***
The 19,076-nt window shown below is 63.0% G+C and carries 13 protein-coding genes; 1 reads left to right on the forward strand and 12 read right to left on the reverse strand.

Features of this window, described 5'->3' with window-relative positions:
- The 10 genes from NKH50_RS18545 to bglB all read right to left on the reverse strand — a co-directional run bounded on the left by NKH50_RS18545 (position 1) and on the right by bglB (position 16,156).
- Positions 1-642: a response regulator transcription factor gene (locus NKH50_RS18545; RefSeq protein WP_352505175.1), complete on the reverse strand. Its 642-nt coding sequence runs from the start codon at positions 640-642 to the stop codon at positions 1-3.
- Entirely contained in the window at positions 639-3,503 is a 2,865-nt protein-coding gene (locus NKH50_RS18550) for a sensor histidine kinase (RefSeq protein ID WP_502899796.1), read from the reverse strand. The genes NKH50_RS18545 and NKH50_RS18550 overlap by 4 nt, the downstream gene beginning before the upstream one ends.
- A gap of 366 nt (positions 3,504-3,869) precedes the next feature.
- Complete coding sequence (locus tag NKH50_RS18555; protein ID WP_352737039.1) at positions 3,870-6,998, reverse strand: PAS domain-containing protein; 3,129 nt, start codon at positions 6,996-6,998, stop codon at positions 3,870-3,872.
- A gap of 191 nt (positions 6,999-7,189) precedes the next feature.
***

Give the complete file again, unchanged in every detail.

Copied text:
The 19,076-nt window shown below is 63.0% G+C and carries 13 protein-coding genes; 1 reads left to right on the forward strand and 12 read right to left on the reverse strand.

Features of this window, described 5'->3' with window-relative positions:
- The 10 genes from NKH50_RS18545 to bglB all read right to left on the reverse strand — a co-directional run bounded on the left by NKH50_RS18545 (position 1) and on the right by bglB (position 16,156).
- Positions 1-642: a response regulator transcription factor gene (locus NKH50_RS18545; RefSeq protein WP_352505175.1), complete on the reverse strand. Its 642-nt coding sequence runs from the start codon at positions 640-642 to the stop codon at positions 1-3.
- Entirely contained in the window at positions 639-3,503 is a 2,865-nt protein-coding gene (locus NKH50_RS18550) for a sensor histidine kinase (RefSeq protein ID WP_502899796.1), read from the reverse strand. The genes NKH50_RS18545 and NKH50_RS18550 overlap by 4 nt, the downstream gene beginning before the upstream one ends.
- A gap of 366 nt (positions 3,504-3,869) precedes the next feature.
- Complete coding sequence (locus tag NKH50_RS18555; protein ID WP_352737039.1) at positions 3,870-6,998, reverse strand: PAS domain-containing protein; 3,129 nt, start codon at positions 6,996-6,998, stop codon at positions 3,870-3,872.
- A gap of 191 nt (positions 6,999-7,189) precedes the next feature.